First, Kyle Kalis and Pat Elflein had to live together in an apartment in the suburbs of Phoenix as they prepared for the 2017 NFL Draft.
Then, they found out they were going to have their training regimens taped for distribution on the internet.
This sounds like the start of a football-centric version of the popular MTV reality series, The Real World, right?
The pairing comes with a further twist: Kalis was an offensive guard at Michigan. Elflein was one of the nation’s top collegiate centers at Ohio State. As any college football fan knows, those two fan bases really don’t like each other.
“I only knew of Kyle, and my first encounter with him was when I came to Arizona,” Elflein said. “We sized each other up a bit.”
So one might expect that two players from those schools might not like each other, either. Especially when they’re going after the same goal: to play in the NFL. But within a few weeks, they found a certain medium — and it was all caught on tape.
Their pursuit of the NFL is being documented on In The Trenches, an ongoing NFL.com web series sponsored by Ford Motor Company. It follows Elflein and Kalis as they live in Tempe, Ariz., and train at LeCharles Bentley’s O-Line Performance training facility in nearby Chandler, all in preparation for the draft.
The 2017 NFL Draft begins at 8 p.m. ET Thursday in Philadelphia. CBSSports.com projects Elflein as a second-round pick and the top center in this year’s draft, while projecting Kalis as a late-round pick or an undrafted free agent.
“Kyle’s a very hard worker and a very smart football player,” Elflein said. “Any time you’re paired with someone like that, it increases your performance every day. It gives you someone to compete with.”
An unlikely regimen
When Kalis and Elflein arrived separately in Arizona in January, the light bulbs came on and the video cameras swooped in. Yet they had no idea that their preparations for the NFL would be taped as part of a web series.
“Going to Michigan, and [playing] college football, though, you kind of get used to that,” Kalis said. “The past few years, whether it’s in interviews or playing in front of 100,000 people, a few cameras is something you’re used to, and it makes you want to work that much harder.”
The series also opens a window into the training that Kalis and Elflein are doing at O-Line Performance, a facility run by former Bentley (a former Ohio State center and, like Elflein, a Rimington Trophy winner). O-Line Performance operates with the philosophy that linemen are high-caliber athletes.
“The training is to get away from being solely bruisers as linemen,” Kalis said. “We have that reputation, and people think of offensive linemen as players who aren’t athletic. Training focuses on functional movement, things that correlate with offensive-line movements and a lot of exercises and workouts that use explosion drills, to increase athletic movement.”
The way Kalis describes training, it sounds more like a science regimen than an athletic regimen.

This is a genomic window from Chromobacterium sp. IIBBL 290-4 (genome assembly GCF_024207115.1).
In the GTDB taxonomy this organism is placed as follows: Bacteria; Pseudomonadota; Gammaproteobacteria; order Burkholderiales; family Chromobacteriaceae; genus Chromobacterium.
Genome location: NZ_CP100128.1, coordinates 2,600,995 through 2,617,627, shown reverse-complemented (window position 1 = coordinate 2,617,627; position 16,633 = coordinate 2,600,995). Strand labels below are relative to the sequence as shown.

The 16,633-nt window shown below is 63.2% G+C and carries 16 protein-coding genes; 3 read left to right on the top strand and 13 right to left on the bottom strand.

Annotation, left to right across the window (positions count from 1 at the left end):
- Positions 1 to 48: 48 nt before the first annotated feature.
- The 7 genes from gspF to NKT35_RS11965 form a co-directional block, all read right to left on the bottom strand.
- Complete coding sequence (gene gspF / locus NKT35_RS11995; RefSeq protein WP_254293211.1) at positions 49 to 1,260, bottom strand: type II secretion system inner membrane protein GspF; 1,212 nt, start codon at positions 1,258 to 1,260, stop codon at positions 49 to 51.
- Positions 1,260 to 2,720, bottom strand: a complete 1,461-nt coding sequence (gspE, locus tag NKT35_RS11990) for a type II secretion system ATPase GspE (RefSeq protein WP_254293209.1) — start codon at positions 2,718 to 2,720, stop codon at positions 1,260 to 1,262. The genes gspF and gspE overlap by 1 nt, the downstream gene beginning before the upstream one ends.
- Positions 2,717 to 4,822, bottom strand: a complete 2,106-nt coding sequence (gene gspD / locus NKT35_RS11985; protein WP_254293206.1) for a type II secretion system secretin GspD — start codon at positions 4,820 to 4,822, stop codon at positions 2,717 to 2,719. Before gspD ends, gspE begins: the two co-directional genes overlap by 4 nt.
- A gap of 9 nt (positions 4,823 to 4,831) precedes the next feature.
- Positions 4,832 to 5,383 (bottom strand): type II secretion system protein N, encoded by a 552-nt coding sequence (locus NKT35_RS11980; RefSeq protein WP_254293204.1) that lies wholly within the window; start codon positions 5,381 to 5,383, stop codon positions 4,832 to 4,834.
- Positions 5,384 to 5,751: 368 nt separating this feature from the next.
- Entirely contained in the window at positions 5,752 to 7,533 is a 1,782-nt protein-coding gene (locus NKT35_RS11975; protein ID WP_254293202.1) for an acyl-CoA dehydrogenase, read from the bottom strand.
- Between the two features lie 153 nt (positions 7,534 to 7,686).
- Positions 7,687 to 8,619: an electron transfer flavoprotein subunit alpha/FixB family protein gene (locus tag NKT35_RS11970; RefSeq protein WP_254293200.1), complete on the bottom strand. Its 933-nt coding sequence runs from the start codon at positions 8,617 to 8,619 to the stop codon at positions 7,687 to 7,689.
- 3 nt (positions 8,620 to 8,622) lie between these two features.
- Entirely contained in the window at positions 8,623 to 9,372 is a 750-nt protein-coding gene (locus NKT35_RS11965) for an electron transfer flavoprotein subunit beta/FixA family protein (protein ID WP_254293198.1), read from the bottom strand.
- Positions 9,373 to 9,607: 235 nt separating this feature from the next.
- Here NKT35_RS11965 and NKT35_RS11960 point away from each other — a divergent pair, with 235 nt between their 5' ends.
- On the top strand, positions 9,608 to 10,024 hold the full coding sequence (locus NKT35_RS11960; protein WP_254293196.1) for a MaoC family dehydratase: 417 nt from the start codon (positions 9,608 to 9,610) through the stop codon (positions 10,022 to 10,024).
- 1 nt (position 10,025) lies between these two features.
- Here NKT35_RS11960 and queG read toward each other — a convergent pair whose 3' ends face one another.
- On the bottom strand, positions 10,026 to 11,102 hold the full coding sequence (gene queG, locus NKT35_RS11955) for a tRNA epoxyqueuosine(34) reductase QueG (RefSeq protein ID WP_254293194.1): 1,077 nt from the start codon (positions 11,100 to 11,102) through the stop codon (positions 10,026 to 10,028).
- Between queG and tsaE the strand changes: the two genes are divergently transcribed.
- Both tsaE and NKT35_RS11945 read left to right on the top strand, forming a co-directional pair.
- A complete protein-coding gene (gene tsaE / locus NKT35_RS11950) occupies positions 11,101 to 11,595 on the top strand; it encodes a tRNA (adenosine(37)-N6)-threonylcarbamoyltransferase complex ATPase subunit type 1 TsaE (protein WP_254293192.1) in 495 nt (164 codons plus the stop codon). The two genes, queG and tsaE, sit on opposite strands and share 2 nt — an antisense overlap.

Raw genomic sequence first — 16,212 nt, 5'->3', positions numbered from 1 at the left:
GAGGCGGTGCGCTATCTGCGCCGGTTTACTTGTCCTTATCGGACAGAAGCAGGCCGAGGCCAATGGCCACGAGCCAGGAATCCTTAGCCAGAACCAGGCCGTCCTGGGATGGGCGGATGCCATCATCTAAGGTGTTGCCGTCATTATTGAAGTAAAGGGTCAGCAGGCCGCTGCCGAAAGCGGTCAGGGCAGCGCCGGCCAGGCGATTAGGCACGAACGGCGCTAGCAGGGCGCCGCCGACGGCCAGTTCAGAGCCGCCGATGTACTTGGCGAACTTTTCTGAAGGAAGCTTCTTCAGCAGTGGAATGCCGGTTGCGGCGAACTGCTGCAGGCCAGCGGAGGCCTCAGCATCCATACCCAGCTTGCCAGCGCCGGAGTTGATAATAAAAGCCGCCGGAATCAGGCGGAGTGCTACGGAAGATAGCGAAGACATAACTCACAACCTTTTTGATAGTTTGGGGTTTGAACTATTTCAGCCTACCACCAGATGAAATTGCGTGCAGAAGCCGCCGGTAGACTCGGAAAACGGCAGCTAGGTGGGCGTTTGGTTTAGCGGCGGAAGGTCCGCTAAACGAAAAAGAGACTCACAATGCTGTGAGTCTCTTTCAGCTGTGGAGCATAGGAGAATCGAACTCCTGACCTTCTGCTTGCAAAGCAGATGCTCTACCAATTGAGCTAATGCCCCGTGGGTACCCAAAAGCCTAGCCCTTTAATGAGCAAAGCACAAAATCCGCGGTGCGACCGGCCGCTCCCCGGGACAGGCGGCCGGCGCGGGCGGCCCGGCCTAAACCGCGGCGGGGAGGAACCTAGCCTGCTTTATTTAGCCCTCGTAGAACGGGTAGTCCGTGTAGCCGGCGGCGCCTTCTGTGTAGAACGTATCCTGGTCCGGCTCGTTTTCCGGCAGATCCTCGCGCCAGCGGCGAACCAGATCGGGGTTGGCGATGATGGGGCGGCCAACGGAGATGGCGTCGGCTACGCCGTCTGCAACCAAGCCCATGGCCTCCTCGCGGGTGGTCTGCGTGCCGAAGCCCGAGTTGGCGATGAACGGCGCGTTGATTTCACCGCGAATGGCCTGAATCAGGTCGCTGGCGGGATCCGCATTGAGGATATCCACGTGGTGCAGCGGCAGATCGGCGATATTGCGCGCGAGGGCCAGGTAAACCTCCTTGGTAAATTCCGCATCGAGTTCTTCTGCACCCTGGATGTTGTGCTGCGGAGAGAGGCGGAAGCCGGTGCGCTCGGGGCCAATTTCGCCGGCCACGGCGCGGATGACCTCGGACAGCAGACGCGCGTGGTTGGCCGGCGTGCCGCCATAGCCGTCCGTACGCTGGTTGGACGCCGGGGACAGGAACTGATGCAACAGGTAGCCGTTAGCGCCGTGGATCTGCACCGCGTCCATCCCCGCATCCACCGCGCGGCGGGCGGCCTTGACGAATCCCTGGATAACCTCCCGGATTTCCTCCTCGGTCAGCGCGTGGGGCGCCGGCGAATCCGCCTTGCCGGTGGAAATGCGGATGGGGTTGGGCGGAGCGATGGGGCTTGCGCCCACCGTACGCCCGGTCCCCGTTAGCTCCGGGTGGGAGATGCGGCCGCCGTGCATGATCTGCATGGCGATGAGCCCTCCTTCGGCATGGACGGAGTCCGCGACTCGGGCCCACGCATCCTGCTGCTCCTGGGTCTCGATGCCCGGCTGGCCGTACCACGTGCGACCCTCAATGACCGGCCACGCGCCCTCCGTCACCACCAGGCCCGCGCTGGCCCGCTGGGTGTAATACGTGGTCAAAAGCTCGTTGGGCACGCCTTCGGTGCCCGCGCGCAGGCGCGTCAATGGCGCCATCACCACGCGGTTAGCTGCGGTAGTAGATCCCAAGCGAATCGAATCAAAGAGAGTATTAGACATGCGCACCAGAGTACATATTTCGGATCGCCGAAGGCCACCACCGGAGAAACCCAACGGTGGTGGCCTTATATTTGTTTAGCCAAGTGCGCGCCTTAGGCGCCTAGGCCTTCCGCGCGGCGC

Every aspect of training is systematically broken down, not just to work with brute force and strength, but to refine technique. There are athletic drills, too, such as pulling a 2-ton pickup truck (a Ford, no less — the company is providing vehicles for the filming) in the Arizona heat.
“Being a lineman is not that easy,” Kalis said. “It’s a game of angles, force, technique. If you miss one little thing, you lose a rep, and that can cost your team a sack.”
Elflein also learned about the nutritional aspect of training — in basic terms, you are what you eat. Elflein cut out carbs and sugar from his diet, and concentrated on taking in more fats, proteins and vegetables.
“The diet is the main thing, and that’s what turned on the light bulb for me,” Elflein said. “It became about getting leaner and making every movement more efficient. Getting rid of that excess body fat? That makes you more efficient.”
The series isn’t just set inside the training facility. It chronicles different aspect of Elflein’s and Kalis’ lives as they prepare for the NFL, including when they returned to their respective hometowns. When Elflein went back to Pickerington, Ohio, a camera crew followed him and his family for 10 hours one day — including during a visit to his high school, Pickerington North.
“I didn’t realize how much filming goes into a 4-minute video,” Elflein said. “But they want to capture everything. They came and watched us cook breakfast one day at our apartment in Tempe. They’ve watched us play the guitar. They’ve watched us work out.”
It also chronicles a budding friendship between a pair of linemen from rival schools. Away from training, Elflein and Kalis found they shared the same love of country music, enjoyed the same game shows on television, and each had a similar sense of humor.
“I had no idea Pat was coming down here until he got here,” Kalis said. “And now he’s my roommate. It’s a funny story, because we knew who each other was, but after a few days, we just gelled. And over the past couple months, he’s become a good friend.”